MURGON in Queensland has won a grant of $A369,000 for the installation of a Hikvision video surveillance solution comprising more than 50 cameras supported by a wireless backbone.
The Murgon Business and Development Association in co-operation with the Murgon Qld Police and South Burnett Council will oversee the installation of an IP HD video surveillance solution which will support a 50-plus camera, analytic-capable CCTV solution.
The system will consist of Hikvision's ANPR license plate recognition cameras, infra-red, low light fixed cameras, PTZ with extended zoom capabilities, PanoVu 180-degree low light cameras and PTZ thermal camera technology with 30-day retention.
The project is funded by the Federal Government’s Safer Communities Fund which assists local communities address crime and anti-social behaviour, which supports crime prevention initiatives using money recovered from criminals.
Security consultant Douglas Grant, who designed the solution and will project manage the installation over an 8-week period, said the new cameras will be capable of scanning the licence plates of vehicles passing through Murgon.
Videos shot by the cameras will be transmitted to Murgon Police Station but will also be capable of being transmitted to other locations too, such as smart phones and tablets.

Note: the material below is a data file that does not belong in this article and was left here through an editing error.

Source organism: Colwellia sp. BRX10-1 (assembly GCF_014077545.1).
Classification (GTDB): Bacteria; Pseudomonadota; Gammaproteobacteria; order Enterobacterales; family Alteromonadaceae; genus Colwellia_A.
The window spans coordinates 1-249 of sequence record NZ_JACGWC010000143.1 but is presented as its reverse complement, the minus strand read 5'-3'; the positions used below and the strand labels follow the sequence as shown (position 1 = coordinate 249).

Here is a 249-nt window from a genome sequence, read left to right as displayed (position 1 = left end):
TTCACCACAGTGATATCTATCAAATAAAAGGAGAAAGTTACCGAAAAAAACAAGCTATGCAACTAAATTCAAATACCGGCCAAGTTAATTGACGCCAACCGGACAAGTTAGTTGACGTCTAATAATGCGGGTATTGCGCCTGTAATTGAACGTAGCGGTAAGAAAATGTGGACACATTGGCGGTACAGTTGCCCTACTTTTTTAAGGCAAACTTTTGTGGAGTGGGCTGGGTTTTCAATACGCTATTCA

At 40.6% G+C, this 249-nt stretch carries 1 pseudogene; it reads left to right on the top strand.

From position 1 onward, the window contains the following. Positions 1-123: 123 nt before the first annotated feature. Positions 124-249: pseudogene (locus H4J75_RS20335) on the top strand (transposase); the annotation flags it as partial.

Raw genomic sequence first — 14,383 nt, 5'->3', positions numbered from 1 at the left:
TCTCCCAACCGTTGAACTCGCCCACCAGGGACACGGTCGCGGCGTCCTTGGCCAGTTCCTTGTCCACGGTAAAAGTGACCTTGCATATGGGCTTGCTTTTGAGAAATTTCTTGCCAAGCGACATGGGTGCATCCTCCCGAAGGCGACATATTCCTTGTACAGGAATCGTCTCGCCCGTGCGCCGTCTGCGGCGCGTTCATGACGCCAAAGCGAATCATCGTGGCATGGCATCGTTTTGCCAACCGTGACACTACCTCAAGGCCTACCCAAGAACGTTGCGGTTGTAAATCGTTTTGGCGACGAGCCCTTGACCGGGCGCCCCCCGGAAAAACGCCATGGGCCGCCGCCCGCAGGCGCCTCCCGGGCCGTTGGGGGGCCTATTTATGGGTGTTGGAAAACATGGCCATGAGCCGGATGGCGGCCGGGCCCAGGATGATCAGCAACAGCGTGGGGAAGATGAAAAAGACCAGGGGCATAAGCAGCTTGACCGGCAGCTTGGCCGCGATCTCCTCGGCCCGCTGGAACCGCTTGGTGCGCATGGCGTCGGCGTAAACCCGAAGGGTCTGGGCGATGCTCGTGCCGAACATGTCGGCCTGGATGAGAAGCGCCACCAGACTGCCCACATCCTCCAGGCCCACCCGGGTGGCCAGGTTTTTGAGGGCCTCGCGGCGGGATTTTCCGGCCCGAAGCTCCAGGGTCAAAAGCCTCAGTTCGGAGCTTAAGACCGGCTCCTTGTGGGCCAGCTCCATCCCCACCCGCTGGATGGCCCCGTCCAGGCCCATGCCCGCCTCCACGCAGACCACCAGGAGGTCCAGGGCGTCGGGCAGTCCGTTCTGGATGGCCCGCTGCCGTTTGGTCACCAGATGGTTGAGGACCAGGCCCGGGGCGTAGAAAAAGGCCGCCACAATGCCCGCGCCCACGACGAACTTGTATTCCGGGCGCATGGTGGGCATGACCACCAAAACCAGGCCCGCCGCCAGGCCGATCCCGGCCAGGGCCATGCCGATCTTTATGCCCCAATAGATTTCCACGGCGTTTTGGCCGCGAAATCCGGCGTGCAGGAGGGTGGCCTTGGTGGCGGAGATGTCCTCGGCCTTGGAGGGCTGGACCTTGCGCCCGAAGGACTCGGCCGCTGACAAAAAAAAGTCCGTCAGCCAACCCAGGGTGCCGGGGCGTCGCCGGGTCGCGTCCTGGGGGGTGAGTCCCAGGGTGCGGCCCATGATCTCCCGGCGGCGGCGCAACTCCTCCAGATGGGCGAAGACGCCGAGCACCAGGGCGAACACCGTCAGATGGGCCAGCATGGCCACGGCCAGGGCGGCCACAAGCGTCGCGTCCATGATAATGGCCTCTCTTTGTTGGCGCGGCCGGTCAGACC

Murgon police officers will be able to use CCTV footage as evidence of offences, and to help track down offenders.
Member for Wide Bay Llew O'Brien met with representatives from the MBDA, the South Burnett Regional Council, Murgon Police, Murgon RSL, the Murgon Men’s Shed and other community groups at the town’s Visitor Information Centre to confirm the project will be going ahead during the week.
“As a former police officer, I know that CCTV and security lighting has been a pivotal factor in both solving crimes and preventing crimes and anti-social behaviour,” O’Brien said.
“The presence of CCTV cameras acts as a deterrent to those who are considering breaking the law. Potential offenders will think twice about possible criminal activity if their chances of being caught on camera are high.”
O’Brien said the presence of CCTV cameras and better lighting also helped people feel safer and more secure in their neighbourhoods.
“Whether people are going about their business, shopping, out to dinner with friends or enjoying a night out, CCTV cameras provide an additional layer of security to help protect businesses, residents and their property,” he said.
Senior Sergeant Lance Guteridge of Murgon Police said the new cameras would be a valuable addition to but not a replacement for normal policing practices in the town. ♦